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Shareholders: Remember Your Rights on Independence Day

Alyce Lomax
July 2, 2013

The Fourth of July brings to mind barbecues and fireworks. The idea of living in a free country underlies these festivities. It's the perfect holiday for thinking about freedom and the rights of individuals, as well as the importance of having rights such as free speech and voting in political elections.

Those who have invested in public companies have votes, too. For a long while, the corporate governance element of stock investing got lost in the bubbly times over the last several decades. As long as stocks made money, few investors thought much about corporate governance and their rights as shareholders.

However, we're moving into a more informed, more critical era. Incidents like the shareholder vote regarding Jamie Dimon's dual role at JPMorgan Chase illustrate that shareholder votes are important, and shareholders are beginning to take voting seriously.

Big bangs
Speaking of fireworks, shareholder votes have become more interesting at many companies this year. CEO compensation was previously one of the most accessible issues individual investors recognized, but other corporate governance issues are apparently building in shareholder support.

Majority voting is one of these. Really, majority voting is a simple and common-sense policy. It simply means that a majority of votes are required for functions such as director elections. Under plurality voting, a director can be elected with just one lousy vote. (Yes, that is outrageously similar to the kinds of things that would go on in a banana republic, in case you were wondering.)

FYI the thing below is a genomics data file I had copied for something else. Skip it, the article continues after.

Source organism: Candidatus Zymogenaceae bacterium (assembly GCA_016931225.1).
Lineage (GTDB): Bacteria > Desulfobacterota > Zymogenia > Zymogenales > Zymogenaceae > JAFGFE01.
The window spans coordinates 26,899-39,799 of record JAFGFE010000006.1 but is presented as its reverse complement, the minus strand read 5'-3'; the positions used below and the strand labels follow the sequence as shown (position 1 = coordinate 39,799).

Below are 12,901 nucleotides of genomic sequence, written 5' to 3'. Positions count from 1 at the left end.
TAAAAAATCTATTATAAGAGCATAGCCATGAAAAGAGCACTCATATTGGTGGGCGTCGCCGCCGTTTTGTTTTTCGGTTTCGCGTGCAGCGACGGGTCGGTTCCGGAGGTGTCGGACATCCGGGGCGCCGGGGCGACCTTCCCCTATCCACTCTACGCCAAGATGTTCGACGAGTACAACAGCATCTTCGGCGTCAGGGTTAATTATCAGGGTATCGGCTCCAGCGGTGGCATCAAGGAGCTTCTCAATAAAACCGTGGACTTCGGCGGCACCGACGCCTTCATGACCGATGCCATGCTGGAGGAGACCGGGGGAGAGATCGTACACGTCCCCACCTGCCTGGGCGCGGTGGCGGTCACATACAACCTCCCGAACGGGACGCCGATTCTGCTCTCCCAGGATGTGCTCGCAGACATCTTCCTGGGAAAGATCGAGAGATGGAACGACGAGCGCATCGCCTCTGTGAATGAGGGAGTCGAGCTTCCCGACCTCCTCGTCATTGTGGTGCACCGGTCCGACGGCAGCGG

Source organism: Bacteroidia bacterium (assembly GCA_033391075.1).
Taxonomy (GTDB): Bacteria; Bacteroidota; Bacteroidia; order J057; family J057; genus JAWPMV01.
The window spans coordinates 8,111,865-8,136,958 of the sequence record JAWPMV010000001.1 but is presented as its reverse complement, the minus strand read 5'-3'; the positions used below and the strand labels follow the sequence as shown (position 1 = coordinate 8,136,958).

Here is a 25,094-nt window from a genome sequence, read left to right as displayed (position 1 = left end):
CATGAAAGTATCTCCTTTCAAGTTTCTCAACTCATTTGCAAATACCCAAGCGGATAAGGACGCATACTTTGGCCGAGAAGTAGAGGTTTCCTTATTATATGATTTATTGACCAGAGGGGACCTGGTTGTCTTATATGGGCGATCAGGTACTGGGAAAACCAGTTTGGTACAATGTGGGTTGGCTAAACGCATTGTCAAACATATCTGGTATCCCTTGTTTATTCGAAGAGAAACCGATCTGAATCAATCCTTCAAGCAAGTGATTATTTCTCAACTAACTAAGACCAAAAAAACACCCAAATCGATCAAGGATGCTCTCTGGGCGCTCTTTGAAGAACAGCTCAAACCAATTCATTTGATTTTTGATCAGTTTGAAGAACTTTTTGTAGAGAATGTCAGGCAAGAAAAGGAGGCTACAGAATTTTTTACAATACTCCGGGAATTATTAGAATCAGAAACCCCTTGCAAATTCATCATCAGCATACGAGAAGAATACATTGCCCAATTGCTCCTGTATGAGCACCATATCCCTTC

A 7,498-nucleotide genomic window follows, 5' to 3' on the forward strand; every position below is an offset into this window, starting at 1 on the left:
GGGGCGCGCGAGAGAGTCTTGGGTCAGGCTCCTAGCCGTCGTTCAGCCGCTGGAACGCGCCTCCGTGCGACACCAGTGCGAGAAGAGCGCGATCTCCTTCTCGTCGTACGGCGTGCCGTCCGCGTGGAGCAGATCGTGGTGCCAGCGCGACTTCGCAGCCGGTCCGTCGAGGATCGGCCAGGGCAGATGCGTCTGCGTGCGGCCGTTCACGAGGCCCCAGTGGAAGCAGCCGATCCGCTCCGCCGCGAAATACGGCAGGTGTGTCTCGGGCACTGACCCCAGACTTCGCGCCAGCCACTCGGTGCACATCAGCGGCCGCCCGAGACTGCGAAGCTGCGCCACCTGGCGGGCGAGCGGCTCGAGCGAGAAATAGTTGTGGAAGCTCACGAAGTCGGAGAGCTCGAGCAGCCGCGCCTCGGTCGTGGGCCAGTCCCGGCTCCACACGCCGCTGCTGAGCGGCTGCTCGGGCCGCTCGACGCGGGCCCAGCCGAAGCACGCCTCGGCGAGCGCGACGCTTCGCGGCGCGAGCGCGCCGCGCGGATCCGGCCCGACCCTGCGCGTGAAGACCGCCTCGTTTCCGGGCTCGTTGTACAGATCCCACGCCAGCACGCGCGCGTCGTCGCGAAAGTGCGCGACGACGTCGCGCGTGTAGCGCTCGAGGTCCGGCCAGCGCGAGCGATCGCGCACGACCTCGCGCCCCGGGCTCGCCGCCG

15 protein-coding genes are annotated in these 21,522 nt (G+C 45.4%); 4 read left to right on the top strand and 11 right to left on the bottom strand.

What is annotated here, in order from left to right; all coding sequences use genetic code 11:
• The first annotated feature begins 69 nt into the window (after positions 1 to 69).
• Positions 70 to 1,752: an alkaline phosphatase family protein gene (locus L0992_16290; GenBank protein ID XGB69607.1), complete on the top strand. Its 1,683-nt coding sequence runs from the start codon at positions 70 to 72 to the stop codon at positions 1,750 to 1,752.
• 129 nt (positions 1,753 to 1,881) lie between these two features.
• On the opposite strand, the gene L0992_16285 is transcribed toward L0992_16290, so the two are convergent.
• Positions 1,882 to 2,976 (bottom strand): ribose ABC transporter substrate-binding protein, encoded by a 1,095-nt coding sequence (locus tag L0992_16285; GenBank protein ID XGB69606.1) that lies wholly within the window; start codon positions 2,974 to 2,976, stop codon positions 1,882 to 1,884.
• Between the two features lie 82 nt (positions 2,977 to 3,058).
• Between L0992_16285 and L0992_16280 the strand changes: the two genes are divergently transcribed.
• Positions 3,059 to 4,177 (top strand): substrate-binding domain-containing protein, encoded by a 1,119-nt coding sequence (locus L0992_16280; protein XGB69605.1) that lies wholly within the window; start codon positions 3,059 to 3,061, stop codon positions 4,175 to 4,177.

This past proxy season, more investors have apparently seen the light when it comes to majority voting, and believe it will be a good thing at their companies. Check out the following significant vote results.

  • ExxonMobil (NYSE: XOM) is a massive and popular blue chip company. However, a sizable 45% of its shareholders voted in favor of majority voting.
  • Devon Energy (NYSE: DVN) shareholders pretty much split in half on the majority voting issue, with 51% voting for the policy. In that case, individual investors who sat on the sidelines and didn't vote (and we know that many still do) could have made a difference in a victory that barely squeaked by.
  • Aetna (NYSE: AET) experienced a landslide -- a landslide defeat on this issue, that is. John Chevedden's proposal for majority voting received 76% of shareholders' votes.

Significant shareholder revolts
Executive compensation remains the less esoteric issue, and it's alive and well in 2013 as majority voting gains more traction. This year, a few high-profile say-on-pay defeats or squeakers should grab our attention.

Target (NYSE: TGT) shareholders just barely approved the company's compensation policy. In contrast to Devon Energy's narrow defeat, Target gained narrow approval, with just 52% of its shareholders voting for its executive pay policies. That's an even bigger deal when you consider that in last year's say-on-pay vote, 83% of shareholders gave the thumbs-up to Target's executive compensation.

Corporate governance experts and proxy advisor Glass Lewis didn't approve of Target's pay policies, or ability to parallel pay and performance. One issue is that one of Target's executives received a one-time stock award valued at $2.7 million, and he's not even CEO; he's the discount retailer's new chief marketing officer. 

Abercrombie & Fitch (NYSE: ANF) has been a serial offender when it comes to shareholder abuse in the executive pay arena. It recently lost its say-on-pay vote when a pathetic 19% of its shareholders voted in favor of CEO Mike Jeffries' pay. In fact, shareholder support for Abercrombie's compensation scheme has been deteriorating over the course of several years.

Speaking of abusive CEO pay rates, corporate governance junkies know that the average ratio of CEO pay to that of the average American worker is crazy; as of the